True Romance then, becomes the lost Tarantino picture. His trademark dialogue is evident throughout the film – all pop-culture references and cooler than cool soundbites – but Scott’s input muddies the water somewhat. The cinematographers that Scott worked with throughout his ‘80s and ‘90s films had a very peculiar style. Lots of obtrusive close-ups, too many filtered interiors, and a very synthetic, staged camera set-up. By the time you get to something like 1996’s The Fan, the cinematography is so overbearing that the film is practically unwatchable.

Looking back, True Romance has one of the greatest ensemble casts of all time, featuring several actors who would go onto bigger things. Joining leads Christian Slater and Patricia Arquette were Michael Rapaport, Bronson Pinchot, Dennis Hopper, Val Kilmer, Gary Oldman, Christopher Walken, Brad Pitt, Chris Penn, Tom Sizemore, Samuel L. Jackson and a pre-Sopranos James Gandolfini.

RITA#608aThe soundtrack also differs from most Tarantino films in that it has both a pop soundtrack and an original score, by Hans Zimmer (the only soundtrack of Tarantino’s to mix pop songs with an original score is The Hateful Eight). Zimmer’s score is delightful – practically a proto-Thomas Newman score before he rewrote the rulebook on esoteric, oddball soundtracks with 1996’s American Beauty.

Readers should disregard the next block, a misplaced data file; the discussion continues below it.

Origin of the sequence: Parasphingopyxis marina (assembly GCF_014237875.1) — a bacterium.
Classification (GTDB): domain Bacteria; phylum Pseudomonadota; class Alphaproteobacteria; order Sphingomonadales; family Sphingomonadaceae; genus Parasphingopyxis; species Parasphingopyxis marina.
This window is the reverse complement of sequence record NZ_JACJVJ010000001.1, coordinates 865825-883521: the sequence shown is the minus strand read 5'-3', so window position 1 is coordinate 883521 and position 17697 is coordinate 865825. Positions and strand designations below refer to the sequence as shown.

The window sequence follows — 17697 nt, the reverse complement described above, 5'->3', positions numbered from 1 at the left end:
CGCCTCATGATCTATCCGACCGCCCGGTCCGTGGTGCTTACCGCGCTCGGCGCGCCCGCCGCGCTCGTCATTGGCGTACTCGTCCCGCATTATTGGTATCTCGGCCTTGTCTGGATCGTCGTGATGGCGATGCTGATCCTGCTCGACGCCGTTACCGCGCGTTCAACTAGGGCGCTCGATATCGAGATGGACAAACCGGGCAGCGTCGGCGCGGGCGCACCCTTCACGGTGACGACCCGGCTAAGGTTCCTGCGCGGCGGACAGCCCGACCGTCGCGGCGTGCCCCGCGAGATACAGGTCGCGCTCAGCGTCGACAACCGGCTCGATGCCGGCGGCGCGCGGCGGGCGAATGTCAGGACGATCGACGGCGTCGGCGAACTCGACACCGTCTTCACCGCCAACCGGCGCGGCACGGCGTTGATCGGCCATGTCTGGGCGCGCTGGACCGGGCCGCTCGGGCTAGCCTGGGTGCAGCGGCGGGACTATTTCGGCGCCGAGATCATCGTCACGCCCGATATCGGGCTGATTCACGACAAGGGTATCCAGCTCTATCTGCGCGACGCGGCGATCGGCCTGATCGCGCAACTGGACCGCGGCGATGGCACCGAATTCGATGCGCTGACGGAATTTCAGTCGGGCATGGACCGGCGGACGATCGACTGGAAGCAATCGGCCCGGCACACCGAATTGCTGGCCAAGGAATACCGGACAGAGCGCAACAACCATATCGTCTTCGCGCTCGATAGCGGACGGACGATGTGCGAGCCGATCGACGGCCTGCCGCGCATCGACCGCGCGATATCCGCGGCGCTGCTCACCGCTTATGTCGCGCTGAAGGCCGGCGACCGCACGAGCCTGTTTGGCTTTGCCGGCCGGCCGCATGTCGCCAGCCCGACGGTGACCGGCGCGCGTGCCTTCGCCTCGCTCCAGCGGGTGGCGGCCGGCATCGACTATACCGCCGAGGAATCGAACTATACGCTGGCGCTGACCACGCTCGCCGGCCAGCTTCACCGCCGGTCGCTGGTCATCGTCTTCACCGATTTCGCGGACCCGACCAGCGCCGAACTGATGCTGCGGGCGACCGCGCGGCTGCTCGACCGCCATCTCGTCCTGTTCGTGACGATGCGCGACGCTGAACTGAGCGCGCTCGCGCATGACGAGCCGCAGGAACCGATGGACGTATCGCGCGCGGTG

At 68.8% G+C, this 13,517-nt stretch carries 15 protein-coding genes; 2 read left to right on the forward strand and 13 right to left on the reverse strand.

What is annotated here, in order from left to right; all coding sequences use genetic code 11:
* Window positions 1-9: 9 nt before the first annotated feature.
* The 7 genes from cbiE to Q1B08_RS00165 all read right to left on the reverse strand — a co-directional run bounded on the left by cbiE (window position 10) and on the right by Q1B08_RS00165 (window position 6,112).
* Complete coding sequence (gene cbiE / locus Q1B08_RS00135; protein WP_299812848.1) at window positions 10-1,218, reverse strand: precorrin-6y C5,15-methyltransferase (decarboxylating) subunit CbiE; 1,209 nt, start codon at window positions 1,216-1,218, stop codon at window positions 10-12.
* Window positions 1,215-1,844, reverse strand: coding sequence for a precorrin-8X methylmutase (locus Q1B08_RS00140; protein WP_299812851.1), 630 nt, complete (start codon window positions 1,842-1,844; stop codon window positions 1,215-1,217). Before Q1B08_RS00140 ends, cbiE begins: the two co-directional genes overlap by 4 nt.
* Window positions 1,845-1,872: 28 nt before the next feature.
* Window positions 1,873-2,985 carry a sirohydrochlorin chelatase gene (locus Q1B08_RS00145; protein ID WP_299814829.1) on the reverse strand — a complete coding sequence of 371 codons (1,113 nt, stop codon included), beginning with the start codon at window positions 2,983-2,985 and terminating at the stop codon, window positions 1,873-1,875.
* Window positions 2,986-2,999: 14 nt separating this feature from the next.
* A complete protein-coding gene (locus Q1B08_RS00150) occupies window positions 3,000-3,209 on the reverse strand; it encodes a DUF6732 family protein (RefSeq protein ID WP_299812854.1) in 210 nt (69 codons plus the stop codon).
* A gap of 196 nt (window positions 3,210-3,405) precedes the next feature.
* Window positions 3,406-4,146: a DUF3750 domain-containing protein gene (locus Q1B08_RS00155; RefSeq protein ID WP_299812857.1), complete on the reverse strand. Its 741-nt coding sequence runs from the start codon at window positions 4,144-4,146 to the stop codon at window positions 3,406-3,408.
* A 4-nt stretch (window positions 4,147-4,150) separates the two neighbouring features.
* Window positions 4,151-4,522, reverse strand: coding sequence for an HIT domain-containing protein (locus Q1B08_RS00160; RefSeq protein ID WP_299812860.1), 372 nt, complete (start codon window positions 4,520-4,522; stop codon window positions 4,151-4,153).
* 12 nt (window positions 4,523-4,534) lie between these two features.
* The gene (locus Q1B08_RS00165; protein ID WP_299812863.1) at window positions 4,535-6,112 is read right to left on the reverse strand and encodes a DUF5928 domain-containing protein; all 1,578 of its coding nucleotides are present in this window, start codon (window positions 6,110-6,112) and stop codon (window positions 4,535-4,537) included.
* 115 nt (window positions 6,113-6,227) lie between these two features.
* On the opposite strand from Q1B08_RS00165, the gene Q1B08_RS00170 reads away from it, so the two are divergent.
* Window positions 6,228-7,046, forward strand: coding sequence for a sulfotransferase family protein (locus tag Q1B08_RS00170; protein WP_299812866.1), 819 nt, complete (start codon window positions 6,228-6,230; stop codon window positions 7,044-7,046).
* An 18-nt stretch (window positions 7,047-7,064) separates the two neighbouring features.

Some of the pop songs wouldn’t be out of place on a Tarantino soundtrack. Charlie Sexton’s Graceland, Robert Palmer’s (Love Is) The Tender Trap and Chris Isaak’s Two Hearts feel like they belong in QT’s record collection, but mediocre tracks like Charles & Eddie’s Wounded Bird and John Waite’s In Dreams reminds you that this really is just a typical run of the mill blockbuster soundtrack, and wasn’t curated in any way by Tarantino. Even Soundgarden’s Outshined sounds a little too obvious. The absence of Aerosmith’s The Other Side – presumably due to rights reasons – is personally disappointing, but it would have just dated the soundtrack even more.

Hit: Outshined – Soundgarden

Hidden Gem: Graceland – Charlie Sexton